After earning an associate's degree in midwifery, graduates may consider working at a clinic or opening a private practice. The MEAC noted that salary largely depends on a midwife's number of clients, and the success of a private practice depends on location, word-of-mouth and advertising. As of 2016, the MEAC reported that solo-practice midwives often attend 2-4 home births per month and may request a payment of $2,000-$4,000 for each. If self-employed, most midwives keep home offices and assist clients in their home or at a birthing center.
Working closely with physicians and obstetricians in caring for and monitoring patients, nurse-midwives are involved in maintaining the overall reproductive health of women. According to the U.S. Bureau of Labor Statistics (BLS), an increase of 16% was expected for nurse-midwives from 2018-2028, especially in rural and urban areas. The BLS also reported that the median annual salary of nurse-midwives was $103,770 as of May 2018.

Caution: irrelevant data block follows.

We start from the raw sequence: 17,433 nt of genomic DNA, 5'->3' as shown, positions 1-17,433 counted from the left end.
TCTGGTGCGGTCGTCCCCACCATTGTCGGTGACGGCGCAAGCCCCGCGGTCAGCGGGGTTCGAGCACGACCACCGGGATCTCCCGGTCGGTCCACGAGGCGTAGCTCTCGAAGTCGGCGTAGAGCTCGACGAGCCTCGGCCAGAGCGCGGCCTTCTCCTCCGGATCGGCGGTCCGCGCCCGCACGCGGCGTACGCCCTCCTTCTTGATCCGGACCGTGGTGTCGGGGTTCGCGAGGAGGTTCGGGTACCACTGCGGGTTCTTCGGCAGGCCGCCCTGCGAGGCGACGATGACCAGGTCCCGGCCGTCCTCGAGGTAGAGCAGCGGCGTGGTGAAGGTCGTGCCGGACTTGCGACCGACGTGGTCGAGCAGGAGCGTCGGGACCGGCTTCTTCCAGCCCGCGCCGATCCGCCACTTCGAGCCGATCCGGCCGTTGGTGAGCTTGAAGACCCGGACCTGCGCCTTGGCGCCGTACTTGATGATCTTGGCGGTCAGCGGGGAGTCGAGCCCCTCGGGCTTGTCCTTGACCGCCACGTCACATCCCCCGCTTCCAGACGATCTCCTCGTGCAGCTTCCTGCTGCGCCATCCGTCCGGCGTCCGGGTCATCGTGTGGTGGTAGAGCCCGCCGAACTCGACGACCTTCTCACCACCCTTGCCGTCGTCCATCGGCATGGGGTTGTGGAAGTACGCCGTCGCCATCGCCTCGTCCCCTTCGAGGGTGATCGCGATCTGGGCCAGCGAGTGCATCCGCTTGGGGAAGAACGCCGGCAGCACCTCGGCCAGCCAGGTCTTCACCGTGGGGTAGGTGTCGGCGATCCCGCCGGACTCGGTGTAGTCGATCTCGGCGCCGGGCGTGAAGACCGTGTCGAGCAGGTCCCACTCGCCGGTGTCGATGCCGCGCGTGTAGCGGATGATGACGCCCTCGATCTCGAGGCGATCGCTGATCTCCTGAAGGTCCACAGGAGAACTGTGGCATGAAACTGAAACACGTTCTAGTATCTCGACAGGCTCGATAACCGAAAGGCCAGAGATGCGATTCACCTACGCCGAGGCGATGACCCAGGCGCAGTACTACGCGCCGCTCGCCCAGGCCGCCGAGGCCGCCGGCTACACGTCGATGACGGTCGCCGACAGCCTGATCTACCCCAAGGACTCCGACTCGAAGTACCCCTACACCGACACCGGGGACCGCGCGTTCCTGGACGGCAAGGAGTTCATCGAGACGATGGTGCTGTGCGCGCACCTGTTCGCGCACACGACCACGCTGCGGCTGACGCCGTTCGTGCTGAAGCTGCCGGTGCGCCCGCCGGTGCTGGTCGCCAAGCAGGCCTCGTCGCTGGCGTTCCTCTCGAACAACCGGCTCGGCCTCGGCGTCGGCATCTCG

A midwifery or nurse midwifery degree or certificate program allows graduates to practice midwifery in hospitals, at birthing centers or in the homes of expectant mothers. Certification as a midwife is optional and available through the American Midwifery Certification Board, but demonstrates one's level of expertise, which may be attractive to employers.